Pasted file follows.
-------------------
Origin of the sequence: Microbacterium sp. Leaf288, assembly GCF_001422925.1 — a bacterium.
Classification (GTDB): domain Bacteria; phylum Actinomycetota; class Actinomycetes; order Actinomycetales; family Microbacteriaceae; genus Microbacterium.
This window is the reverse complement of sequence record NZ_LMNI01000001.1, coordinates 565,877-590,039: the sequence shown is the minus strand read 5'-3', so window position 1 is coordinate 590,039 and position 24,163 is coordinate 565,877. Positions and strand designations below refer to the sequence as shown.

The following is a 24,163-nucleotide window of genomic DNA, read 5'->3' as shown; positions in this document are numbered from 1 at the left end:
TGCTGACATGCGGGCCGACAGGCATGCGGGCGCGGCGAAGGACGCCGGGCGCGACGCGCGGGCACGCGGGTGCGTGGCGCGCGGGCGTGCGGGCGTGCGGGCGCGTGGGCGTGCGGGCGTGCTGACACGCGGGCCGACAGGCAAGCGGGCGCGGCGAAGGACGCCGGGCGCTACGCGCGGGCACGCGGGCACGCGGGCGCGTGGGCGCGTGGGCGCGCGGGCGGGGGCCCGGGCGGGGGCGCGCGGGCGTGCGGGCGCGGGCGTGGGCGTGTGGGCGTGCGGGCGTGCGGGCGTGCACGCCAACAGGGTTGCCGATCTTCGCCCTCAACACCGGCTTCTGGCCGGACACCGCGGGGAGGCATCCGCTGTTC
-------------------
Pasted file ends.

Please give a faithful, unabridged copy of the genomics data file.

Origin of the sequence: Microbacterium sp. Leaf288, assembly GCF_001422925.1 — a bacterium.
Classification (GTDB): domain Bacteria; phylum Actinomycetota; class Actinomycetes; order Actinomycetales; family Microbacteriaceae; genus Microbacterium.
This window is the reverse complement of sequence record NZ_LMNI01000001.1, coordinates 565,877-590,039: the sequence shown is the minus strand read 5'-3', so window position 1 is coordinate 590,039 and position 24,163 is coordinate 565,877. Positions and strand designations below refer to the sequence as shown.

The following is a 24,163-nucleotide window of genomic DNA, read 5'->3' as shown; positions in this document are numbered from 1 at the left end:
TGCTGACATGCGGGCCGACAGGCATGCGGGCGCGGCGAAGGACGCCGGGCGCGACGCGCGGGCACGCGGGTGCGTGGCGCGCGGGCGTGCGGGCGTGCGGGCGCGTGGGCGTGCGGGCGTGCTGACACGCGGGCCGACAGGCAAGCGGGCGCGGCGAAGGACGCCGGGCGCTACGCGCGGGCACGCGGGCACGCGGGCGCGTGGGCGCGTGGGCGCGCGGGCGGGGGCCCGGGCGGGGGCGCGCGGGCGTGCGGGCGCGGGCGTGGGCGTGTGGGCGTGCGGGCGTGCGGGCGTGCACGCCAACAGGGTTGCCGATCTTCGCCCTCAACACCGGCTTCTGGCCGGACACCGCGGGGAGGCATCCGCTGTTC